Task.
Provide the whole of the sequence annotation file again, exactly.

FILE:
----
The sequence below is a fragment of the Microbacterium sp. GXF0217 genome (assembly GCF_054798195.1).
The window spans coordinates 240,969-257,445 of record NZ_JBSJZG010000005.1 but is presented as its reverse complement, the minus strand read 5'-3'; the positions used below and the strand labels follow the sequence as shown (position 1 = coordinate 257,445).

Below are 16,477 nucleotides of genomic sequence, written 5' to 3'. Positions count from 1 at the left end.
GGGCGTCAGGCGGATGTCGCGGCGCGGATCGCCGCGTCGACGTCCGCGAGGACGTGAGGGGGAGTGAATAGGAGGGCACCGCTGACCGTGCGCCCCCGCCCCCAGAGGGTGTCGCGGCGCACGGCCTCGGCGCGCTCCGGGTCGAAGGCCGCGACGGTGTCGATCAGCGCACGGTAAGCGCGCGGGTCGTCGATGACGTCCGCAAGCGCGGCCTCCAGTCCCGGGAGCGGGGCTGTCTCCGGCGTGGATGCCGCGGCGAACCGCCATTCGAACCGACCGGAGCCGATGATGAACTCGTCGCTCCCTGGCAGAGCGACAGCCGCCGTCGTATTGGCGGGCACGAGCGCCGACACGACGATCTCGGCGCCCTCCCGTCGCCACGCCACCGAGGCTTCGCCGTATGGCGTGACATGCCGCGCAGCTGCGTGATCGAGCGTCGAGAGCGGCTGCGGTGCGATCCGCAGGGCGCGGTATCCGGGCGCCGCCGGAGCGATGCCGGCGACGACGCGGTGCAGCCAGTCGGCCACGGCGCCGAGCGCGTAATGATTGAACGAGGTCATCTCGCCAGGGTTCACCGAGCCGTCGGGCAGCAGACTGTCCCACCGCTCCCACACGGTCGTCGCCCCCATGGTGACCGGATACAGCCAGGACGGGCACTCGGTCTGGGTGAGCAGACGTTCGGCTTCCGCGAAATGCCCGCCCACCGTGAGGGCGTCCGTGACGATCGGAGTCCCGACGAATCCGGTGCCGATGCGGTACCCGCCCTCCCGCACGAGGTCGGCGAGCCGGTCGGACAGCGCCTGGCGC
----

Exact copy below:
The sequence below is a fragment of the Microbacterium sp. GXF0217 genome (assembly GCF_054798195.1).
The window spans coordinates 240,969-257,445 of record NZ_JBSJZG010000005.1 but is presented as its reverse complement, the minus strand read 5'-3'; the positions used below and the strand labels follow the sequence as shown (position 1 = coordinate 257,445).

Below are 16,477 nucleotides of genomic sequence, written 5' to 3'. Positions count from 1 at the left end.
GGGCGTCAGGCGGATGTCGCGGCGCGGATCGCCGCGTCGACGTCCGCGAGGACGTGAGGGGGAGTGAATAGGAGGGCACCGCTGACCGTGCGCCCCCGCCCCCAGAGGGTGTCGCGGCGCACGGCCTCGGCGCGCTCCGGGTCGAAGGCCGCGACGGTGTCGATCAGCGCACGGTAAGCGCGCGGGTCGTCGATGACGTCCGCAAGCGCGGCCTCCAGTCCCGGGAGCGGGGCTGTCTCCGGCGTGGATGCCGCGGCGAACCGCCATTCGAACCGACCGGAGCCGATGATGAACTCGTCGCTCCCTGGCAGAGCGACAGCCGCCGTCGTATTGGCGGGCACGAGCGCCGACACGACGATCTCGGCGCCCTCCCGTCGCCACGCCACCGAGGCTTCGCCGTATGGCGTGACATGCCGCGCAGCTGCGTGATCGAGCGTCGAGAGCGGCTGCGGTGCGATCCGCAGGGCGCGGTATCCGGGCGCCGCCGGAGCGATGCCGGCGACGACGCGGTGCAGCCAGTCGGCCACGGCGCCGAGCGCGTAATGATTGAACGAGGTCATCTCGCCAGGGTTCACCGAGCCGTCGGGCAGCAGACTGTCCCACCGCTCCCACACGGTCGTCGCCCCCATGGTGACCGGATACAGCCAGGACGGGCACTCGGTCTGGGTGAGCAGACGTTCGGCTTCCGCGAAATGCCCGCCCACCGTGAGGGCGTCCGTGACGATCGGAGTCCCGACGAATCCGGTGCCGATGCGGTACCCGCCCTCCCGCACGAGGTCGGCGAGCCGGTCGGACAGCGCCTGGCGC